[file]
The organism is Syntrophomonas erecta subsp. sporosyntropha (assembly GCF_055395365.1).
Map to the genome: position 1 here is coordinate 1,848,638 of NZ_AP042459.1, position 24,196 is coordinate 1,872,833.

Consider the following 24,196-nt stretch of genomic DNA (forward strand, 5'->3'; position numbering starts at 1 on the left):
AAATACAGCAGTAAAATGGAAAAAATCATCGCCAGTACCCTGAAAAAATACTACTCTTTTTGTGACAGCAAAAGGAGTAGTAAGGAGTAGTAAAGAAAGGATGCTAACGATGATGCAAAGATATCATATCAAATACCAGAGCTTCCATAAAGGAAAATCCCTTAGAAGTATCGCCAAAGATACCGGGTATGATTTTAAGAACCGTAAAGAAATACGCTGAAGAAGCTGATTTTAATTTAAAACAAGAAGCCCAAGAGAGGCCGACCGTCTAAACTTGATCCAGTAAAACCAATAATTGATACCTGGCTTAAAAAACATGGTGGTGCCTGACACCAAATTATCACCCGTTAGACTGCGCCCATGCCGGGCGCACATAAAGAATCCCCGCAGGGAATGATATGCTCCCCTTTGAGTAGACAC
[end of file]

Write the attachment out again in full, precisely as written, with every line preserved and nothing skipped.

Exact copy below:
The organism is Syntrophomonas erecta subsp. sporosyntropha (assembly GCF_055395365.1).
Map to the genome: position 1 here is coordinate 1,848,638 of NZ_AP042459.1, position 24,196 is coordinate 1,872,833.

Consider the following 24,196-nt stretch of genomic DNA (forward strand, 5'->3'; position numbering starts at 1 on the left):
AAATACAGCAGTAAAATGGAAAAAATCATCGCCAGTACCCTGAAAAAATACTACTCTTTTTGTGACAGCAAAAGGAGTAGTAAGGAGTAGTAAAGAAAGGATGCTAACGATGATGCAAAGATATCATATCAAATACCAGAGCTTCCATAAAGGAAAATCCCTTAGAAGTATCGCCAAAGATACCGGGTATGATTTTAAGAACCGTAAAGAAATACGCTGAAGAAGCTGATTTTAATTTAAAACAAGAAGCCCAAGAGAGGCCGACCGTCTAAACTTGATCCAGTAAAACCAATAATTGATACCTGGCTTAAAAAACATGGTGGTGCCTGACACCAAATTATCACCCGTTAGACTGCGCCCATGCCGGGCGCACATAAAGAATCCCCGCAGGGAATGATATGCTCCCCTTTGAGTAGACAC